• Modern loads (such as variable speed drives and modern lighting systems) already have a very good power factor (possibly even capacitive), leading to overcompensation when a passive filter is installed. This, in combination with the limited capability of typical backup generators to run on capacitive power factor, reduces the reliability of the installation.
  • Passive filters installed in LV installations typically address only the lower-order harmonics. Currently, however, it is the higher-frequency harmonics that are problematic in installations.
  • The filtering efficiency of a passive filter is defined by the ratio of the passive filter impedance and the network impedance and therefore cannot be guaranteed. Hence, it is virtually impossible to guarantee compliance with regulations by using passive filters.

For these reasons there is a tendency worldwide to move away from passive filtering solutions in favour of active filtering solutions in LV and MV applications.

The most commonly found active filters are power electronics-based electrical equipment that is installed on a parallel feeder to the polluting loads (Figure 2).

The controller of an active power-quality filter (PQF) analyses the line current harmonics, as well as the customer requirements. It can then generate for each harmonic frequency a harmonic current (compensation current) that is opposite in phase to the measured polluting current.


Figure 2: Connection diagram of the most commonly found active filters.

 


Figure 3: Closed loop and open loop active filter principles.

Since the PQF does not operate according to the conventional low harmonic impedance principle employed by passive filters, it remains unaffected by changes in network parameters and cannot be overloaded. Also, compared to passive filter units, active units can be easily extended.

In order to obtain effective performance throughout the filtered bandwidth, there are two critical requirements:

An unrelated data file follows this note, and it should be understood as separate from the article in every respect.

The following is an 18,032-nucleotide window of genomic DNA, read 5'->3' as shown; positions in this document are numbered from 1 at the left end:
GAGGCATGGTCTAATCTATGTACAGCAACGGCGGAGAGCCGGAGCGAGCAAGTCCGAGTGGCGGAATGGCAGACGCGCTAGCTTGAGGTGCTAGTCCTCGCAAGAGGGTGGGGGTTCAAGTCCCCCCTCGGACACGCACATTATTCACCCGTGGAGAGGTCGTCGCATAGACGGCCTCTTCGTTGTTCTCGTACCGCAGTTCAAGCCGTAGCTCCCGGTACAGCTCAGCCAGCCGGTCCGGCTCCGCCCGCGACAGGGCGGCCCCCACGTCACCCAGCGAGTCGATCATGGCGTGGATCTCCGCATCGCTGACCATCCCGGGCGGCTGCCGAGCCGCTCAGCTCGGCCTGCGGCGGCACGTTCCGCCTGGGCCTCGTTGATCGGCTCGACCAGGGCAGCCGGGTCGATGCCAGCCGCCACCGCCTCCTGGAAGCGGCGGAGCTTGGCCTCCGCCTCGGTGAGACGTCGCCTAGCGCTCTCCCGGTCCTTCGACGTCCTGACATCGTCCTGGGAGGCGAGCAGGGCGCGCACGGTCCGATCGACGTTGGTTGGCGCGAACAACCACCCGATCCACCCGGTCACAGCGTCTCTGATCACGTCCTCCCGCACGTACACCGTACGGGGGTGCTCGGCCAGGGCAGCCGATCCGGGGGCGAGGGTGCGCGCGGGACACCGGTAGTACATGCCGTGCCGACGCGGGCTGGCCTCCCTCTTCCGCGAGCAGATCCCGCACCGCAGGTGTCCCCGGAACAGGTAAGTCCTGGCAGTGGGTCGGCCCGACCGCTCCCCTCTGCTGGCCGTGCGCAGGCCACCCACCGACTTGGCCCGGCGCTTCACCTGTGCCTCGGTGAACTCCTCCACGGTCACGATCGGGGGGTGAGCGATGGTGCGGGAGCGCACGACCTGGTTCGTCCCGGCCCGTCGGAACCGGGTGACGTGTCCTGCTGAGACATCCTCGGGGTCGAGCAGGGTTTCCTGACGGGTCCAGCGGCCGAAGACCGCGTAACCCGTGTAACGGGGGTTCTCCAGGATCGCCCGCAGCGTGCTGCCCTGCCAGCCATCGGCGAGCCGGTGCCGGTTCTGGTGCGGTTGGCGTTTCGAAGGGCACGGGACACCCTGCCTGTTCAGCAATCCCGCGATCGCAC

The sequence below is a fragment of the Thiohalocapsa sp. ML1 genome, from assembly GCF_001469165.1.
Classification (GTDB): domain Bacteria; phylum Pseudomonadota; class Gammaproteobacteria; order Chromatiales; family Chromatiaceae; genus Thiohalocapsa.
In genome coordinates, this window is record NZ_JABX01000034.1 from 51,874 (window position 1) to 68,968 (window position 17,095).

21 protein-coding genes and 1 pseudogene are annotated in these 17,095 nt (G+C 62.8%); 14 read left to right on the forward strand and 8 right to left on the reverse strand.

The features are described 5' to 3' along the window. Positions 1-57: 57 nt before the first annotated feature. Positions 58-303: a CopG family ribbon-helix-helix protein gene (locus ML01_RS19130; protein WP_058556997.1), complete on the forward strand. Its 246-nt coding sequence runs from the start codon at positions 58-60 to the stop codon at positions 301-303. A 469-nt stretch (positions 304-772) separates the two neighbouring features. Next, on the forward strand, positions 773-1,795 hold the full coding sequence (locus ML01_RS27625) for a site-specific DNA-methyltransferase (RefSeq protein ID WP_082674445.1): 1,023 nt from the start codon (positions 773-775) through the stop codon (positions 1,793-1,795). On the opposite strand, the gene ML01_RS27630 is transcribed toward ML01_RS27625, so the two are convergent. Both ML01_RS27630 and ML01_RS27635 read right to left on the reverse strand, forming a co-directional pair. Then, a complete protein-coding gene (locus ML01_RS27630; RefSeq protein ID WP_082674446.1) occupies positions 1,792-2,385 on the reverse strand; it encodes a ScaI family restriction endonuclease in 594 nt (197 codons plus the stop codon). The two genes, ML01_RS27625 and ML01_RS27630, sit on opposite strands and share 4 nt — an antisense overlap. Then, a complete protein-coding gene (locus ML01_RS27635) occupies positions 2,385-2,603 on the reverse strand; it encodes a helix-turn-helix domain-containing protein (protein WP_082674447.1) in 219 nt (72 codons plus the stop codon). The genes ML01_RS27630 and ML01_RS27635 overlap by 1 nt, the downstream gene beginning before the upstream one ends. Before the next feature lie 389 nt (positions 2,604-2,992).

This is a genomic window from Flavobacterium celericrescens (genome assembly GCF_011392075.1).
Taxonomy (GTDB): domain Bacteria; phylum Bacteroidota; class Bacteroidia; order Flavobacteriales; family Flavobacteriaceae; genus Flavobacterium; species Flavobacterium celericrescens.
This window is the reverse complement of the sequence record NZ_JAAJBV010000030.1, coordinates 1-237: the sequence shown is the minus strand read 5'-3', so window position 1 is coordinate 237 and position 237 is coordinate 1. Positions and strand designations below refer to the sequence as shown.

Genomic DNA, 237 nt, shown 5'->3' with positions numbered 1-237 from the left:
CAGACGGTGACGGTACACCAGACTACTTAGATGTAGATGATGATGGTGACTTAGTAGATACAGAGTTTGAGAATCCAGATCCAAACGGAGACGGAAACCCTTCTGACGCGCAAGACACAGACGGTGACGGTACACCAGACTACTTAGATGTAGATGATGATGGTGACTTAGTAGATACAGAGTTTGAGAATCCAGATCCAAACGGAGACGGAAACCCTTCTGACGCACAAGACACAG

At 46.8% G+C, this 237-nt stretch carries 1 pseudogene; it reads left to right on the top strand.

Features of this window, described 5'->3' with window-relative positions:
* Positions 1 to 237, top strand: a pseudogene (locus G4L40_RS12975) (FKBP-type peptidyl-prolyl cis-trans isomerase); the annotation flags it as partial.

• The use of a closed-loop control system
  • The use of a frequency domain approach for processing and controlling the polluted current.

For active filters the difference between closed-loop and open-loop approaches can be found in the location where the active filter measurement current transformers (CTs) have to be installed (Figure 3).

In closed-loop systems, the current upstream of the load and filter connection are measured and corrective action is taken. Any measurement or other inaccuracies can be automatically cancelled out and compensated by the closed-loop feedback. In open loop systems, the load current is measured and processed and the resultant inverted signal drives the insulated gate bipolar transistor (IGBT) bridge. As no feedback exists, the resulting line current may typically contain error components that are not detected by the control system.

In summary, the advantages of using a closed-loop system over an open loop system are[3]:

  • Closed-loop systems allow the cancellation of errors in the control loop and in the behaviour in response to external disturbance. Open loop systems do not have this capability.
  • Closed-loop control systems can react as fast as open loop control systems providing that the control loop parameters are set correctly.

In the time domain approach, the fundamental frequency component is removed from the measured current signal. The remaining waveform is then inverted and the resultant signal drives the IGBT bridge of the active filter. This approach ignores the fact that the network characteristics are different for different frequencies as are the characteristics of the CTs and the control system. The performance of active filters using this control approach deteriorates with increasing frequency.